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Lays of Beleriand : History of Middle Earth - J R R Tolkien

Lays of Beleriand

History of Middle Earth

Paperback Published: 16th June 1993
ISBN: 9780261102262
Number Of Pages: 400

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The third volume that contains the early myths and legends which led to the writing of Tolkien's epic tale of war, The Silmarillion.

This, the third volume of The History of Middle-earth, gives us a priviledged insight into the creation of the mythology of Middle-earth, through the alliterative verse tales of two of the most crucial stories in Tolkien's world – those of Turien and Luthien. The first of the poems is the unpublished Lay of The Children of Hurin, narrating on a grand scale the tragedy of Turin Turambar. The second is the moving Lay of Leithian, the chief source of the tale of Beren and Luthien in The Silmarillion, telling of the Quest of the Silmaril and the encounter with Morgoth in his subterranean fortress.

Accompanying the poems are commentaries on the evolution of the history of the Elder Days. Also included is the notable criticism of The Lay of The Leithian by CS Lewis, who read the poem in 1929.

Industry Reviews

'A worthy addition to The History of Middle-earth' Mallorn 'Anyone loving the oiginal books will want to study this one' Daily Mail

ISBN: 9780261102262
ISBN-10: 0261102265
Series: History of Middle Earth
Audience: General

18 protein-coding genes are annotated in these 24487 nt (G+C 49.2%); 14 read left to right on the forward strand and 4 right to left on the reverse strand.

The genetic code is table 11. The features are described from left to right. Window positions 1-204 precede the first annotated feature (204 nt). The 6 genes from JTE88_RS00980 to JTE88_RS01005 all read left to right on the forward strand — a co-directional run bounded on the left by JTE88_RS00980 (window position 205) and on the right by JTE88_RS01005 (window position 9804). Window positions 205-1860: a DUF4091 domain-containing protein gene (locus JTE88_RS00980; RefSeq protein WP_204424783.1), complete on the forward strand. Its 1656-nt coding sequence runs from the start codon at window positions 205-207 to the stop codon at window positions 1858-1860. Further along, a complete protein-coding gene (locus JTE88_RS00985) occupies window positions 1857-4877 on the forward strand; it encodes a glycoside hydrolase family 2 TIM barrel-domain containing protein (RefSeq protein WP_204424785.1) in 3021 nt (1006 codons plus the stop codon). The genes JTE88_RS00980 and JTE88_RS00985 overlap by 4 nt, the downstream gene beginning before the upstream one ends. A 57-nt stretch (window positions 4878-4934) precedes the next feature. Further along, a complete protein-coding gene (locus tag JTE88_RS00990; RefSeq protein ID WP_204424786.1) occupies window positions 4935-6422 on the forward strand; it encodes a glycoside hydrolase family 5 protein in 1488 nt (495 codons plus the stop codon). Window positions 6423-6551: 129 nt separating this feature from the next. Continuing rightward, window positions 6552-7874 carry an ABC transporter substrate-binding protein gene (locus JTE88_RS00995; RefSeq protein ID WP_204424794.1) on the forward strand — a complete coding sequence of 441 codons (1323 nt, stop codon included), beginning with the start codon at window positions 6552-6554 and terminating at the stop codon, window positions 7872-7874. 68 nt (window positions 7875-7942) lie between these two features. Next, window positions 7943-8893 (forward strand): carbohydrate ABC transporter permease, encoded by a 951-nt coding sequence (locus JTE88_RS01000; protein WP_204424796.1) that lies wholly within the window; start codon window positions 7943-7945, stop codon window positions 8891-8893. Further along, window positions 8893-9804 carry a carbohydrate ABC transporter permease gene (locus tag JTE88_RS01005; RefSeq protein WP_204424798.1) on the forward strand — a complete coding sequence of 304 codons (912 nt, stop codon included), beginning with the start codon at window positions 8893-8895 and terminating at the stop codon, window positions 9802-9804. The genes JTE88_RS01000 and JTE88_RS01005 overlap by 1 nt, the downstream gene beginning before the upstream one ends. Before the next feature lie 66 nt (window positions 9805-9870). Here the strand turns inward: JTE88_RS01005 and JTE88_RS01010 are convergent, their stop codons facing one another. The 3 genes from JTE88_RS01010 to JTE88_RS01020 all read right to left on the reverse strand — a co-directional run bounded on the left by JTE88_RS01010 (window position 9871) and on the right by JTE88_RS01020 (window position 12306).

Format: Paperback
Language: English
Number Of Pages: 400
Published: 16th June 1993
Publisher: HarperCollins Publishers
Country of Publication: GB
Dimensions (cm): 20.4 x 13.3  x 2.6
Weight (kg): 0.27

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J.R.R. Tolkien

About the Author


John Ronald Reuel Tolkien was born on the 3rd January, 1892 at Bloemfontein in the Orange Free State, but at the age of four he and his brother were taken back to England by their mother. After his father's death the family moved to Sarehole, on the south-eastern edge of Birmingham. Tolkien spent a happy childhood in the countryside and his sensibility to the rural landscape can clearly be seen in his writing and his pictures.

His mother died when he was only twelve and both he and his brother were made wards of the local priest and sent to King Edward's School, Birmingham, where Tolkien shone in his classical work. After completing a First in English Language and Literature at Oxford, Tolkien married Edith Bratt. He was also commissioned in the Lancashire Fusiliers and fought in the battle of the Somme. After the war, he obtained a post on the New English Dictionary and began to write the mythological and legendary cycle which he originally called The Book of Lost Tales but which eventually became known as The Silmarillion.

In 1920 Tolkien was appointed Reader in English Language at the University of Leeds which was the beginning of a distinguished academic career culminating with his election as Rawlinson and Bosworth Professor of Anglo-Saxon at Oxford. Meanwhile Tolkien wrote for his children and told them the story of The Hobbit. It was his publisher, Stanley Unwin, who asked for a sequel to The Hobbit and gradually Tolkien wrote The Lord of the Rings, a huge story that took twelve years to complete and which was not published until Tolkien was approaching retirement. After retirement Tolkien and his wife lived near Oxford, but then moved to Bournemouth. Tolkien returned to Oxford after his wife's death in 1971. He died on 2 September 1973 leaving The Silmarillion to be edited for publication by his son, Christopher.

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